pSTAKE Finance is a multichain liquid staking protocol that lets users securely stake the biggest crypto assets and receive liquid staked tokens (LSTs) called stkTokens. Once you have these stkTokens, you can pool them into different automatic market makers, liquidity pools or borrow against them. 

By allowing Bitcoin staking and offering additional yield-generation opportunities for Bitcoin holders, the protocol will seek to attract some of the liquid Bitcoin on exchanges into its ecosystem with compensation for inadequately priced risk.

The protocol developers decided to build Bitcoin-based staking solutions based on a fundamental belief in the world’s oldest cryptocurrency, which has the most liquidity, demand and users, thinking it can bootstrap their ecosystem.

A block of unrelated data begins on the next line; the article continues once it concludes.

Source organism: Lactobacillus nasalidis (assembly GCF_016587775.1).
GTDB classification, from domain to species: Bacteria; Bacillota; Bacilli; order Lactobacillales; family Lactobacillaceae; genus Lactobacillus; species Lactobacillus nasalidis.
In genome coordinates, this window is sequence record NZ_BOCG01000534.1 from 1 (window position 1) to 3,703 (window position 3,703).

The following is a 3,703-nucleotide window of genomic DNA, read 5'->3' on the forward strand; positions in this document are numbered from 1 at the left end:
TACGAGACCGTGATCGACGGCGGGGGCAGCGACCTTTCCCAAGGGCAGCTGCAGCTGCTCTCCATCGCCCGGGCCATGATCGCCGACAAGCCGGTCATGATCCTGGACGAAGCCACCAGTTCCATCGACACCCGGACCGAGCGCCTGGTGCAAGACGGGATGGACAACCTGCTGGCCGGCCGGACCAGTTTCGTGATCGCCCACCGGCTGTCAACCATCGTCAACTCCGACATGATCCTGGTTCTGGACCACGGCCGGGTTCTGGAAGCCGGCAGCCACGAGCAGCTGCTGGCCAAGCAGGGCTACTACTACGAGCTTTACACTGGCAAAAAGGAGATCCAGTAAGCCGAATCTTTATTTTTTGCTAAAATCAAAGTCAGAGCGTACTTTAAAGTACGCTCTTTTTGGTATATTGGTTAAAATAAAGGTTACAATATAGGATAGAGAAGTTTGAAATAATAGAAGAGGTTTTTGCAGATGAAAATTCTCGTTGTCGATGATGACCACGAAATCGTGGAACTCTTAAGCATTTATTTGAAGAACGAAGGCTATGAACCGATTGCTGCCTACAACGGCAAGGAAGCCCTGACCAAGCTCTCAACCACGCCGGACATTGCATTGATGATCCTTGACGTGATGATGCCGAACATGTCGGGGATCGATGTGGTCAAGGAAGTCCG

This is definitely not the first of its kind; we’ve already seen proposals for liquid staking on top of Lightning nodes, which will likely end up flopping like a Magikarp.

These projects feel that bringing in Bitcoin as part of their treasury and acting as the base will save them from the fundamentally broken business model, an assumption that has proven false in the past. 

Does anyone remember TerraUST and LUNA? They also had a large Bitcoin treasury, which they eventually had to sell off to protect their ecosystem. 

Once they drained their Bitcoin reserves, they still went belly up. 

How pSTAKE works?

Users who stake their PoS tokens with pSTAKE receive staked representative tokens (stkASSETs). These tokens can be used in DeFi to generate additional yield on top of staking rewards. The process is straightforward:

  • Staking PoS Tokens: Users deposit their PoS tokens into pSTAKE and receive ERC-20 tokens (pTOKENs) in return at a 1:1 ratio.